> MHz.  I wouldn’t look for any magic results but reasonable results if your
> engineering is sound.
> 
> 
> 
> Friendly Regards,
> 
> 
> 
> Mike
> 
> 
> 
> Mike Gilchrist
> 
> Disruptive Technologist
> 
> Advanced Wireless Express
> 
> P.O. Box 255
> 
> Toledo, IA   52342
> 
> Mike's
>
<http://www.tamatoledonews.com/page/category.detail/nav/5001/Local-Columns.h
> tml>  Weekly Column
> 
> 239.770.6203
> 
> m...@aweiowa.com
> 
> 
> 
>  _____  
> 
> From: wireless-boun...@wispa.org [mailto:wireless-boun...@wispa.org] On
> Behalf Of Jack Unger
> Sent: Monday, June 07, 2010 5:21 PM
> To: WISPA General List
> Subject: Re: [WISPA] Repeater
> 
> 
> 
> For this to work, one end needs to be very short. In a typical
mountain-top
> repeat situation, the combined free-space path loss from BOTH paths is
more
> than enough to prevent the link from working.
> 
> Greg Ihnen wrote: 
> 
> Actually I've done this on ships where the deck department needed to
> communicate with the engine room and personnel down in compartments where
> winches for line handling were located. We're talking very short distances
> (less than the length of the ship - around a 1000 ft) and short cable
runs.
> But it did let enough RF leak into the below deck areas to facilitate
> communications.
> 
> Greg
> 
> On Jun 7, 2010, at 4:34 PM, Bob Moldashel wrote:
> 
> 
> 
> Garbage......
> 
> Let's say optimum consideration here...
> 
> Present RSL  -68 db ....Subtract cable loss  -2 dB  = -70  Add +24 db 
> for the Grid  =  -46 
> 
> Free Space Loss at 1/10th of a mile is -84 db
> 
> Soooooo... 
> 
> If you take the -46 dB level out and add the FSL of -84 dB that will 
> give you a -130 dB.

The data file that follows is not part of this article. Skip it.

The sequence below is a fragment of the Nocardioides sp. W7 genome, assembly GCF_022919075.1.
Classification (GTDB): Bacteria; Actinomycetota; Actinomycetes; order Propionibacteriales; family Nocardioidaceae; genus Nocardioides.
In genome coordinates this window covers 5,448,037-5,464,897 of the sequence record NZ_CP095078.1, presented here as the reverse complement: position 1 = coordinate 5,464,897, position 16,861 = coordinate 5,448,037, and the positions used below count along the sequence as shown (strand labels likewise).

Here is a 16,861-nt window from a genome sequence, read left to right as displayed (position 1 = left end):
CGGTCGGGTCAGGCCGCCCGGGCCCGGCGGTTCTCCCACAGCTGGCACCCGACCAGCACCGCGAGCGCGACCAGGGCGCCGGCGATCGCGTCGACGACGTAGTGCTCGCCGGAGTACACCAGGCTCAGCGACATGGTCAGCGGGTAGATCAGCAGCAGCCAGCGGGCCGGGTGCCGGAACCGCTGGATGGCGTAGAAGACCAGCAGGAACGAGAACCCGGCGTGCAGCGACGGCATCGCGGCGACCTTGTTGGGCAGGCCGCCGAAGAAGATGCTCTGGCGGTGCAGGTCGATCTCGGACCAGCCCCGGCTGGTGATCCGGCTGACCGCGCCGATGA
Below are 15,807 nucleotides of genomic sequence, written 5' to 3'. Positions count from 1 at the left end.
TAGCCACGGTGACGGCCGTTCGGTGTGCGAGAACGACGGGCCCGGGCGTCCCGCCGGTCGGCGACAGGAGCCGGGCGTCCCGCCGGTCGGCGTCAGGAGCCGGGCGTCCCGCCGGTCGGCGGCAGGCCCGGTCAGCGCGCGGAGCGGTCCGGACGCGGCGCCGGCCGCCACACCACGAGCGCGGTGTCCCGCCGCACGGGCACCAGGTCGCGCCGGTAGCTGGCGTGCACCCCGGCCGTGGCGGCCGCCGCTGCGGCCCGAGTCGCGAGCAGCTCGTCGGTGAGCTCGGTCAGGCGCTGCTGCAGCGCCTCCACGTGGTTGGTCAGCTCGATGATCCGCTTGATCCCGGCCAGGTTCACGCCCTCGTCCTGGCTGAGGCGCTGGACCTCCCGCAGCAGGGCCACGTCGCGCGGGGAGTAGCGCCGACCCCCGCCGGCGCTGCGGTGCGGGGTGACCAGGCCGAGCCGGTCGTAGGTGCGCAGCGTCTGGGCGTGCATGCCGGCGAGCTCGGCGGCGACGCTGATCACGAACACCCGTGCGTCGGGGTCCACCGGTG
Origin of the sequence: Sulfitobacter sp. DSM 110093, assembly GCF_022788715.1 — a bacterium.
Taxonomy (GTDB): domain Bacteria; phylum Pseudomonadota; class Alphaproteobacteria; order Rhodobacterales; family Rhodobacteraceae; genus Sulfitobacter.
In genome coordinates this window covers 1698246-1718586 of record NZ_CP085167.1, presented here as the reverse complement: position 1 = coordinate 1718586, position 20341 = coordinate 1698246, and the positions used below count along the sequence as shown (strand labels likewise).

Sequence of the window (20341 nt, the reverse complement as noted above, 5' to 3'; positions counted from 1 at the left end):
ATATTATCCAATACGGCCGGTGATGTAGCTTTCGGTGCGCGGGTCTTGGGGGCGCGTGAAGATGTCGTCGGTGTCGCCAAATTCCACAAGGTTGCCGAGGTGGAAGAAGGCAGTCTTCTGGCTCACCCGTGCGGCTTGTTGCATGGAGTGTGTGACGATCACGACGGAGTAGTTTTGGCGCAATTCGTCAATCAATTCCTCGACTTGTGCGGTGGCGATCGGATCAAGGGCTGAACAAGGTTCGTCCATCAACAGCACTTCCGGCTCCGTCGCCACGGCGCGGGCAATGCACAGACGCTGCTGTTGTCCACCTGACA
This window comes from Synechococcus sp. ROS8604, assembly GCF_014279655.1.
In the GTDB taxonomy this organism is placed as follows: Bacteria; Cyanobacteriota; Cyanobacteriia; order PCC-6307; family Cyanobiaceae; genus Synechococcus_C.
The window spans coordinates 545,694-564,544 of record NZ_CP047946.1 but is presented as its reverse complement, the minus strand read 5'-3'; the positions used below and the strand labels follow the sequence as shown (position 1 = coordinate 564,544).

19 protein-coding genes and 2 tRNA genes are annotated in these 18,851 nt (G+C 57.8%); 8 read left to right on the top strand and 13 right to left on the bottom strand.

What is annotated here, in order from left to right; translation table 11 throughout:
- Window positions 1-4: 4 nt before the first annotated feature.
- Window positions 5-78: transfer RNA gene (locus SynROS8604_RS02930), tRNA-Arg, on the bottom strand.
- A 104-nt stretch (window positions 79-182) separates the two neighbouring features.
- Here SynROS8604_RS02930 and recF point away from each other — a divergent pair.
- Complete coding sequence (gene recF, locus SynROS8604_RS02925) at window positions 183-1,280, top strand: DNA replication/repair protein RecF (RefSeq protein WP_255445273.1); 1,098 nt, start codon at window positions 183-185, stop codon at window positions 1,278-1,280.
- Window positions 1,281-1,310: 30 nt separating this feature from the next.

> 
> I don't think that will work......
> 
> Get a repeater or get a stronger receive signal at your receive 
> antenna.  Like -20dB
> 
> -B-
> 
> 
> 
> 
> Steve Barnes wrote:
> 
> 
> Ok I have never even thought about doing this.  Does it actually work?
This
> sounds WAY to simple.  
> 
> A 29Db Grid on a Grain Leg  pointed at the AP that has a -68 signal
plugged
> into a 24 DB Grid Pointed to the house 1/4 mile away.  What kind of signal
> would you have on the back side at the house?
> 
> Steve Barnes
> RC-WiFi Wireless Internet Service
> 
> 
> -----Original Message-----
> From: wireless-boun...@wispa.org [mailto:wireless-boun...@wispa.org] On
> Behalf Of Rubens Kuhl
> Sent: Monday, June 07, 2010 4:20 PM
> To: WISPA General List
> Subject: Re: [WISPA] Repeater
> 
> One option to consider is a passive repeater. Wire a coax cable between
the
> two dishes and you are done... no electronics to fail, no power to supply
on
> a remote location.
> 
> (haven't tested this trick with dual polarity, though)
> 
> 
> Rubens
> 
> 
> On Mon, Jun 7, 2010 at 11:00 AM, Steve Barnes  <mailto:st...@pcswin.com>
> <st...@pcswin.com> wrote:
> 
> 
> 
> I have avoided repeaters like the plague but I have a situation where I
have
> one and I am looking for a better option.  When I started my wisp I was
100%
> Tranzeo.  At this one location I setup a CPE connected to a TR-6000 that
has
> 2 Ethernet ports that pass through POE.  I ran 1 Ethernet up the tower
with
> a POE at the bottom, and a crossover in between.
> 
> I would like a similar layout for other locations.   Issue I see is that
not
> many other units, UBNT or MT have a 2nd Ethernet that pass through POE?
> 
> How does everyone you get around this?
> 
> Trying to stay cheaper than a RB433, 2 radios, and 2- antennas, box,
> pigtails, 2 LMR cables.
> 
> Steve Barnes
> RC-WiFi Wireless Internet Service
> 
> 
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> -- 
> Jack Unger - President, Ask-Wi.Com, Inc.
> Network Design - Technical Training - Technical Writing
> Serving the Broadband Wireless, Networking and Telecom Communities since
> 1993
> www.ask-wi.com  818-227-4220  jun...@ask-wi.com